Carl Sagan once said that there were more stars in the universe than grains of sand from every beach across the globe. According to a 2016 report published in the Astronomical Journal, that’s probably true.
The study based on data from the Hubble Space Telescope over 20 years approximated that there are 2 trillion galaxies in the universe — that’s galaxies, not stars. When you consider that the Milky Way — a rather average galaxy — contains 100 to 400 billion stars, you start to get an idea of just how ginormous the universe really is.
So when we look at the largest known star, there is a quite a large sample size. To get an idea, let’s take a look at our very own star. The sun measures 870,000 miles (1.4 million km) across. You could fit a million Earths in there, with room to spare. And the sun is not even that large. In fact, our sun is pretty small as far as stars go. Technically speaking, it’s a yellow dwarf.
Obviously, stars are a little harder to gauge than planets as they are always flexing unlike planets which are, for the most part, relatively consistent. “The complication with stars is that they have diffuse edges,” writes astronomer Jillian Scudder of the University of Sussex. “Most stars don’t have a rigid surface where the gas ends and vacuum begins, which would have served as a harsh dividing line and easy marker of the end of the star.”
This means that there is no specific surface where gases ends and the vacuum starts. Astrophysicists then have to rely on a star’s photosphere, which is where the start becomes transparent to light and photons can escape the star.
With that said, so far, the winner of largest star in the known universe probably goes to UY Scuti — a massive red supergiant located in our own Milky Way galaxy in the constellation Scutum and measures about 750 million miles, or nearly eight astronomical units.
You could fit 489 trillion Earths into the volume of this star. Put another way, if you replaced our sun with UY Scuti, Saturn would take the place of Mercury as the closest planet to the sun — everything else would be engulfed by UY Scuti. If you take into account the star’s atmosphere, and the nebula of gas lost from the start, it would reach out to 400 astronomical units, 10 times further out than Pluto.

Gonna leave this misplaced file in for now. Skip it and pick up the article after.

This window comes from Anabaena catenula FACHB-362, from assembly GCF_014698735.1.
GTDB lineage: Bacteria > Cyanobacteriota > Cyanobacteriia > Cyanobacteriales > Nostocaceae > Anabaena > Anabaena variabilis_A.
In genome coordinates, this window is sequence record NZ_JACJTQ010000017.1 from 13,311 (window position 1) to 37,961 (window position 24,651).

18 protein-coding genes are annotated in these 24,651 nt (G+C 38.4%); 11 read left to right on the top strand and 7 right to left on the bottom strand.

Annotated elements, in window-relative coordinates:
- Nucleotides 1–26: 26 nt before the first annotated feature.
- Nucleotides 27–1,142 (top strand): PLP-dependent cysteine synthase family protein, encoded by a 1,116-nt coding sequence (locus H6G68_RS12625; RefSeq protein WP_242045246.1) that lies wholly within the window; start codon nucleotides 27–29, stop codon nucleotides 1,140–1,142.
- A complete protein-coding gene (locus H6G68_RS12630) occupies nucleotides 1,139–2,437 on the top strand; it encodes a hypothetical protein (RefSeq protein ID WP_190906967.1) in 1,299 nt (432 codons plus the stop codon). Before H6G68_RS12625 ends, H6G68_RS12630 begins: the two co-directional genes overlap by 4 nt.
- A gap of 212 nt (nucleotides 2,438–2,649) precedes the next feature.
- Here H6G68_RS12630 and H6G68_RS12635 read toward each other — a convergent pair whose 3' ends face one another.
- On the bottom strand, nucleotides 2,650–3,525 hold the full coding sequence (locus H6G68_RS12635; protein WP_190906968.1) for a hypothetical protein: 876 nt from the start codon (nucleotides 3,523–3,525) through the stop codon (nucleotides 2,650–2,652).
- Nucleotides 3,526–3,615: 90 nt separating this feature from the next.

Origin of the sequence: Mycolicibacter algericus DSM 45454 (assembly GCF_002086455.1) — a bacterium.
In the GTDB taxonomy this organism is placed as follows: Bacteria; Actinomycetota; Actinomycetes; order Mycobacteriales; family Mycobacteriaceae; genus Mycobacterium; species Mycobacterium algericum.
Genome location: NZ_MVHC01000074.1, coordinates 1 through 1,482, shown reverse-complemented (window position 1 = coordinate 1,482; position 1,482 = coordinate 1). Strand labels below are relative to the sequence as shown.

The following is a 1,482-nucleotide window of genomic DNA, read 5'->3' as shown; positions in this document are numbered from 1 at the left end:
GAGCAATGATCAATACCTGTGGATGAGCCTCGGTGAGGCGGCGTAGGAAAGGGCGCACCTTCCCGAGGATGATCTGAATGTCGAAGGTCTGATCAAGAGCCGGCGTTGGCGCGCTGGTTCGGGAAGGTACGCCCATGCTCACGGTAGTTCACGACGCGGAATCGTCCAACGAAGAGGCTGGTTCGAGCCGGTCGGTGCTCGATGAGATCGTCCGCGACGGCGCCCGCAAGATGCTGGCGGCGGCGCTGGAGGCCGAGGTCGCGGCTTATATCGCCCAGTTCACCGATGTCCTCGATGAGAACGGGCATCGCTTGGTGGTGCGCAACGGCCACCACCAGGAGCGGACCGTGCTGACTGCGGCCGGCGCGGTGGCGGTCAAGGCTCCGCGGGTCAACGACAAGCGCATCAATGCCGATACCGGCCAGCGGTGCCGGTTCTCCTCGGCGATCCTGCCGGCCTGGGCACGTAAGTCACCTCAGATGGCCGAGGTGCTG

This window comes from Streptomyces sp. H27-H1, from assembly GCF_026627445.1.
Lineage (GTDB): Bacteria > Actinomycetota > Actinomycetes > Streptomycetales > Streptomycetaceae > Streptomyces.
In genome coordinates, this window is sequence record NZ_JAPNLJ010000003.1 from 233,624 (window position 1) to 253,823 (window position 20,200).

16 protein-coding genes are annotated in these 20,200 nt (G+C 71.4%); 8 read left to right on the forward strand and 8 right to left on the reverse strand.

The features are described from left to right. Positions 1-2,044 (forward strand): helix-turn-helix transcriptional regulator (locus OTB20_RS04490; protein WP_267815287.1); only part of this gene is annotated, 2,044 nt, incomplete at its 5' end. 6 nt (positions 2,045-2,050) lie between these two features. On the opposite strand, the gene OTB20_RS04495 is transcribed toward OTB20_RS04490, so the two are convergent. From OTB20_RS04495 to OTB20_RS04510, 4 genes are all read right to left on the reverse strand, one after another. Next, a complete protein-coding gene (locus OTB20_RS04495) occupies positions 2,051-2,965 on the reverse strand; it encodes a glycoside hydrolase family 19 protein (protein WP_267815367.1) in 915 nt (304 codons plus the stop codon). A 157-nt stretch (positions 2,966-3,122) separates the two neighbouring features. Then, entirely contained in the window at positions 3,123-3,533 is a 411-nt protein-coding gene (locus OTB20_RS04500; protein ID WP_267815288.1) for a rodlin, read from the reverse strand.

Our entire solar system couldn’t contain the star and its atmosphere.
The star is located just a few degrees north of the A-type star Gamma Scuti and northeast of the Eagle Nebula. While UY Scuti is very luminous, at its brightest, it is only 9th magnitude when viewed from our home planet due to its distance and location in the Zone of Avoidance within the Cygnus rift.
“(W)hile UY Scuti is only around 30 times more massive than the sun, it has a radius somewhere in the region of 1,700 times larger than the radius of the sun,” says Scudder. “This star is one of a class of stars that varies in brightness because it varies in size, so this number is also likely to change over time.”
It was originally discovered by German astronomers at the Bonn Observatory in 1860 who were completing a survey of stars for the Bonner Durchmusterung Stellar Catalogue. However, it wasn’t until 2012 when UY Scuti was viewed through the originally-named Very Large Telescope using AMBER interferometry in Chile’s Atacama Desert that the reality of the star’s true size really hit home. This officially put UY Scuti in the record books as the largest star, topping previous record holders such as Betelgeuse, VY Canis Majoris and NML Cygni.
Based on current models of evolution, UY Scuti has begun to fuse helium, and continues to fuse hydrogen in a shell around the core. The location of the star deep inside the Milky Way suggests that UY Scuti is a metal-rich star. After fusing heavy elements, the star’s core will then begin to produce iron, which disrupts the balance of gravity and radiation in the core and results in a core collapse supernova. It is then expected that stars like UY Scuti should evolve back to hotter temperatures to become a yellow hypergiant, luminous blue variable, or a Wolf–Rayet star.
One thing with stars is that mass and physical volume don’t always necessarily correlate, especially for the big ones. The gold medal for largest mass goes to RMC 136a1 (usually abbreviated to R136a1). It also has the highest mass and luminosity of any known star, with a 315 solar mass and a 8.7 million solar luminosity. It is also one of the hottest, at around a steamy 53,000 degrees Kelvin (94,940 Fahrenheit / 52,727 Celsius). While R136a1 comes in at around 265 times as large as the sun, it is only 30 times the radius of it.
So the next time you look at our sun (don’t do it too often though), just think about the awesome stuff that the universe has to offer and wonder if there might be a star bigger which we just have not discovered yet.
A space nerd and self-described grammar freak (all his Twitter posts are complete sentences), he loves learning about the unknown and figures that if he isn’t smart enough to send satellites to space, he can at least write about it. Twitter: @JordanS1981